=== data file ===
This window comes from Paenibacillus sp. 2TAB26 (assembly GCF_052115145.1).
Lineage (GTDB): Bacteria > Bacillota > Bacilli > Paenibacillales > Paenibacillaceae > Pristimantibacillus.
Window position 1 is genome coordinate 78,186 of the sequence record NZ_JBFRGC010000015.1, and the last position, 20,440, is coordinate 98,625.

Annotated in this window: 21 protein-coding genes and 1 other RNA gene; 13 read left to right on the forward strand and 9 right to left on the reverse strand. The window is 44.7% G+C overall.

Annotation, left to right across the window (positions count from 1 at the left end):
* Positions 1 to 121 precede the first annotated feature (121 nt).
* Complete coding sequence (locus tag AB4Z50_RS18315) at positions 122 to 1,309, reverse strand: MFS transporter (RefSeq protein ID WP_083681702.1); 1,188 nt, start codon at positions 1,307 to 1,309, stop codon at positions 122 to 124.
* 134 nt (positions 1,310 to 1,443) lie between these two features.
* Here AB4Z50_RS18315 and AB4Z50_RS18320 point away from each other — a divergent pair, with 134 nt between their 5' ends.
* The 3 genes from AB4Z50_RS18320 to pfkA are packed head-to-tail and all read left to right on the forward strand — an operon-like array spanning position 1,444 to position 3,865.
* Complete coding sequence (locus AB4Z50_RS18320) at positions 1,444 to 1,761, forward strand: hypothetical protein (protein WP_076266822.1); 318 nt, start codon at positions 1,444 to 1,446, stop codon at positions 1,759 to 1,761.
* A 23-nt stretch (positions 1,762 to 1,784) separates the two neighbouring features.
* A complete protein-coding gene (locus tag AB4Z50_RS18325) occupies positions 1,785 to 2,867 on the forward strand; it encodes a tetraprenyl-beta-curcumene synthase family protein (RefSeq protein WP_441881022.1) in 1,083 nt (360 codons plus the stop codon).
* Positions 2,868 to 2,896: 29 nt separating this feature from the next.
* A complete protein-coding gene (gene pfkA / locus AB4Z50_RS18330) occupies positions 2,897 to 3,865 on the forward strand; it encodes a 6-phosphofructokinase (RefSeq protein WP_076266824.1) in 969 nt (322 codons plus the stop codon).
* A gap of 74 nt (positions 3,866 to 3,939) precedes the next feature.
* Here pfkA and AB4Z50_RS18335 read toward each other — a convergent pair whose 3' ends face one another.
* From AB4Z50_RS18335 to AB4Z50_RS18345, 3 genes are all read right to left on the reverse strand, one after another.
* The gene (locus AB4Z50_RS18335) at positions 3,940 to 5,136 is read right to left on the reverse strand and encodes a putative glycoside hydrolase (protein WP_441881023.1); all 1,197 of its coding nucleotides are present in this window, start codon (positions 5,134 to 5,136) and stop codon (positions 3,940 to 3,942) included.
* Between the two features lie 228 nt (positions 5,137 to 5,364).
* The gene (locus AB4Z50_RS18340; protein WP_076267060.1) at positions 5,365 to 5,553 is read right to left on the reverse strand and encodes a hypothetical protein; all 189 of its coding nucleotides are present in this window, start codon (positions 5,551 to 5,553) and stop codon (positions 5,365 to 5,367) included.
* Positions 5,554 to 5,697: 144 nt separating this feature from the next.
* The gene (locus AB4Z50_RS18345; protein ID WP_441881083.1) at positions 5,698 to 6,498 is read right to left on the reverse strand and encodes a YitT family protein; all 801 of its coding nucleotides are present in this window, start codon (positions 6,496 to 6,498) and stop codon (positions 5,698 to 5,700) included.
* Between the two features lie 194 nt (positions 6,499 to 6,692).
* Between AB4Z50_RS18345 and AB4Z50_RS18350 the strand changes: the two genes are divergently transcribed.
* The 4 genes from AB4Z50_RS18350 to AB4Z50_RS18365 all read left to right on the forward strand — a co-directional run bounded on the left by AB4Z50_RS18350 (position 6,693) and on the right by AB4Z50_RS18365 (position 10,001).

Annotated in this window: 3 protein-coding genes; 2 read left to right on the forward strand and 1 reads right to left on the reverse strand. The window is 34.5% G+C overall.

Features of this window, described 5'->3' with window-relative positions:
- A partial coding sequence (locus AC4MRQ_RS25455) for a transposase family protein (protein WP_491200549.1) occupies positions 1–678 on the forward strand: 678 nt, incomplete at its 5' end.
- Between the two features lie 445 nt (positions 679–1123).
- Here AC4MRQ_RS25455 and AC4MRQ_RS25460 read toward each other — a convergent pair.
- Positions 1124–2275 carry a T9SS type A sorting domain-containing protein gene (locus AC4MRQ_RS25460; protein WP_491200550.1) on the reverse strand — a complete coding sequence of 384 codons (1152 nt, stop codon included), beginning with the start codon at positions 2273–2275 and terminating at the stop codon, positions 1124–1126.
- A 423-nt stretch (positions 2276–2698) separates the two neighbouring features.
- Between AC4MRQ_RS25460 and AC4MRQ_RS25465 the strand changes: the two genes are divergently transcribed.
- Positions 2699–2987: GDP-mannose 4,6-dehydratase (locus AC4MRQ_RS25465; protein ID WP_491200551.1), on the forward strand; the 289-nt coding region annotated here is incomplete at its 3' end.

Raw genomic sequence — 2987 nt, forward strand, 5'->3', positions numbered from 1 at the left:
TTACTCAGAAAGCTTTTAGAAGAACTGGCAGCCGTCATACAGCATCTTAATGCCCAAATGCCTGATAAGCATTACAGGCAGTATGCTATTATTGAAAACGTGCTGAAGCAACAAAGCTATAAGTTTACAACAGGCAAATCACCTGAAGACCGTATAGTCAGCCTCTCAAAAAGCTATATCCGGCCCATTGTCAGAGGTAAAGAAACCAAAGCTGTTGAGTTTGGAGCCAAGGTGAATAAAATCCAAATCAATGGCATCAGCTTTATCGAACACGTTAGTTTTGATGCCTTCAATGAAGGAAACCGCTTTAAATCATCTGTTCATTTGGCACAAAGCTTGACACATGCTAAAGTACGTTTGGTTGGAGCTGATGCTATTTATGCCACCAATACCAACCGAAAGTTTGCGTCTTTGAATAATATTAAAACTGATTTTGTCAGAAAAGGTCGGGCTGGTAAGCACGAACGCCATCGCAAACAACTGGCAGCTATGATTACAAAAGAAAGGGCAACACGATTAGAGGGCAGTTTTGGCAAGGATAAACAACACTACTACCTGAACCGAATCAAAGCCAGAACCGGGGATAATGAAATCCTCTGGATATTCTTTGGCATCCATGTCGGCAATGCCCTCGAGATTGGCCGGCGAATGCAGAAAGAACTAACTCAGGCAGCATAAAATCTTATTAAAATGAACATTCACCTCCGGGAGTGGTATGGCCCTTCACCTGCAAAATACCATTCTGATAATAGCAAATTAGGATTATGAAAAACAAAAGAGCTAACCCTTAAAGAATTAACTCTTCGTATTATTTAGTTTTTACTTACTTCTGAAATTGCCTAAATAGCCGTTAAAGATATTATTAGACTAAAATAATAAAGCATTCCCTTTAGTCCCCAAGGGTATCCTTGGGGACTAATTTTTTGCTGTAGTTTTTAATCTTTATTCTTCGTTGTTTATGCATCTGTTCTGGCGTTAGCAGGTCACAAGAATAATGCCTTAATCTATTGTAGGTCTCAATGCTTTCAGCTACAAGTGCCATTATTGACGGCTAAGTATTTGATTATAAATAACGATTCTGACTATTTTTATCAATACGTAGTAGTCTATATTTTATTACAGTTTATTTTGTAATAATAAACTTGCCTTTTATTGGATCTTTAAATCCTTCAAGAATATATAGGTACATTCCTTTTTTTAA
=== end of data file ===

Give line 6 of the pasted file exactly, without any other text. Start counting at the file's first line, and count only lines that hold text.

* Positions 1 to 121 precede the first annotated feature (121 nt).